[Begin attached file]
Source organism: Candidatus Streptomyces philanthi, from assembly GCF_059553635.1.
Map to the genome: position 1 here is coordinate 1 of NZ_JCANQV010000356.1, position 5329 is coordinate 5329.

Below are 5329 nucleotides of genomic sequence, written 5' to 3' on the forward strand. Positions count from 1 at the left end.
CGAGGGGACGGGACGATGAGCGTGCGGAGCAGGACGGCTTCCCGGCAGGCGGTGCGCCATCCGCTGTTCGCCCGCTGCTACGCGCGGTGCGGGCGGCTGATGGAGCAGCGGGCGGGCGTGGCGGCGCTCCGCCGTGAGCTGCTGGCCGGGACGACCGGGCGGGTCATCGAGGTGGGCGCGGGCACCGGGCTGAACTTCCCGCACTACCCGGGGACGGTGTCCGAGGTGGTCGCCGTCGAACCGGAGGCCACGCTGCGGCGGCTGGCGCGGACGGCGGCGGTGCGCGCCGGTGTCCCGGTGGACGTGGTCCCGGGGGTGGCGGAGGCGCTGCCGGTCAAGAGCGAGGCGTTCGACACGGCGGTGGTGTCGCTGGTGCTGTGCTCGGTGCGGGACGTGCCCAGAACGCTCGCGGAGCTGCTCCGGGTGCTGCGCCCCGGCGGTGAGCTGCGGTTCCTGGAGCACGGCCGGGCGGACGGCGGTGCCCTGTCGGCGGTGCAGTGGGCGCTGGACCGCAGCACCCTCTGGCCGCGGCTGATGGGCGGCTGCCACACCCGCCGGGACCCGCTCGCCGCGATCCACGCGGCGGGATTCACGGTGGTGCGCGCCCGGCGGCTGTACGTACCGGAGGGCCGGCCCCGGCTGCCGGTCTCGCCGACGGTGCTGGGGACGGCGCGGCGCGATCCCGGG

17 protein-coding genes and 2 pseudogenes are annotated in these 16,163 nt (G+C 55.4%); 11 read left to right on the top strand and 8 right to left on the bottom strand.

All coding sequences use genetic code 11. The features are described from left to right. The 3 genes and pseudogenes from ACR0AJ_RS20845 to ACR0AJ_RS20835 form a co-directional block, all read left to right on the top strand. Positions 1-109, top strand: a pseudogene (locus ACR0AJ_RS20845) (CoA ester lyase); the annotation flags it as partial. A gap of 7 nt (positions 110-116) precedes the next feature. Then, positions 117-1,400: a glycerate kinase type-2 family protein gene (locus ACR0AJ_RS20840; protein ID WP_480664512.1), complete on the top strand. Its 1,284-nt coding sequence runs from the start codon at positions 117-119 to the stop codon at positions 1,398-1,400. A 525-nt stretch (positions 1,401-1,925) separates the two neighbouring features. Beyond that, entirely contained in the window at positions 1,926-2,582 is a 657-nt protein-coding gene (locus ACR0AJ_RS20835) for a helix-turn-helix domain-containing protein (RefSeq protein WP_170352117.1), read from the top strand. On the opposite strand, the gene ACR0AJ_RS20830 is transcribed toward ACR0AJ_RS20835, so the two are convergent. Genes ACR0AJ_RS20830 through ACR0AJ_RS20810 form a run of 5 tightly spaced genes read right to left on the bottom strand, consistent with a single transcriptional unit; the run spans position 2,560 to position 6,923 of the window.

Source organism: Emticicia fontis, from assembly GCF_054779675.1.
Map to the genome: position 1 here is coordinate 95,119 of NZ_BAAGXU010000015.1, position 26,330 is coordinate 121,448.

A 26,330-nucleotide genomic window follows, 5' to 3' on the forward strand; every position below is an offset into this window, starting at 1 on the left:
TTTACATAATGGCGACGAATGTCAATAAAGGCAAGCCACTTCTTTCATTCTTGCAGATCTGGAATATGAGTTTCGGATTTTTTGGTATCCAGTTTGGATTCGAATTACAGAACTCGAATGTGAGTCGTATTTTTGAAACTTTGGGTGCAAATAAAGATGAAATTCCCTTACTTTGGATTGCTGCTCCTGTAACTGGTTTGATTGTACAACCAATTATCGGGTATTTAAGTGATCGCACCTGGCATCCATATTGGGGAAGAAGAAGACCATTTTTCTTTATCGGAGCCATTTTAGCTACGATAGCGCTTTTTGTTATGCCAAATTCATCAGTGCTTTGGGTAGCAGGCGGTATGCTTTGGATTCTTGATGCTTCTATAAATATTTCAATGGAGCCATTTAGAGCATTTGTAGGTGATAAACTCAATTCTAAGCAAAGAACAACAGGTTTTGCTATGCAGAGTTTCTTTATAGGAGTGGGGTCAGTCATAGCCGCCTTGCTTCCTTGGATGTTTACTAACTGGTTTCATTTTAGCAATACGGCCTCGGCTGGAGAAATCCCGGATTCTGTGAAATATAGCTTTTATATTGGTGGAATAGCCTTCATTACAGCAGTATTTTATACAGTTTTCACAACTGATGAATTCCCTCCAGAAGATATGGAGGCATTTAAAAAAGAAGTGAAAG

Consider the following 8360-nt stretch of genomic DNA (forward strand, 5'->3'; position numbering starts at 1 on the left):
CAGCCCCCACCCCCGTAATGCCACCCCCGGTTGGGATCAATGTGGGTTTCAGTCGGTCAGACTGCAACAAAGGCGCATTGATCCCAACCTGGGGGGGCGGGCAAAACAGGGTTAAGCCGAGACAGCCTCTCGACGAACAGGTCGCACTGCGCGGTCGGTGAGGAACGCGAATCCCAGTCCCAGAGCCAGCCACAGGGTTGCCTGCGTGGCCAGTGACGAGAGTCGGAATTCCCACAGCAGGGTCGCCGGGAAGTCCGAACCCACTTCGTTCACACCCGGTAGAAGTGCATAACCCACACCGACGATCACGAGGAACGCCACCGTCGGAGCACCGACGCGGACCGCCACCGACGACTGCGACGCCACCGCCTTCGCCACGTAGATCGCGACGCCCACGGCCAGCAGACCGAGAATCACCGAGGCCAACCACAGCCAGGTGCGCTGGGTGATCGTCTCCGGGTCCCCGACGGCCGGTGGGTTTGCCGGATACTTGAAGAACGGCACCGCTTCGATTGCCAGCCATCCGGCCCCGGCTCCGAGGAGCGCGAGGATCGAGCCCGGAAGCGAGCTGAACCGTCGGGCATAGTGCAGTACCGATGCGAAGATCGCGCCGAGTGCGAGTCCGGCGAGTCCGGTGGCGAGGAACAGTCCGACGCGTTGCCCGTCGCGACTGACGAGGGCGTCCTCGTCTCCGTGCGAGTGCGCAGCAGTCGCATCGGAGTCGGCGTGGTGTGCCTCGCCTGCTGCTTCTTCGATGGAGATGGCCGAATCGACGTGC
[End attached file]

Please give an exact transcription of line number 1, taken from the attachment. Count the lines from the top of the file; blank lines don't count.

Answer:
Source organism: Candidatus Streptomyces philanthi, from assembly GCF_059553635.1.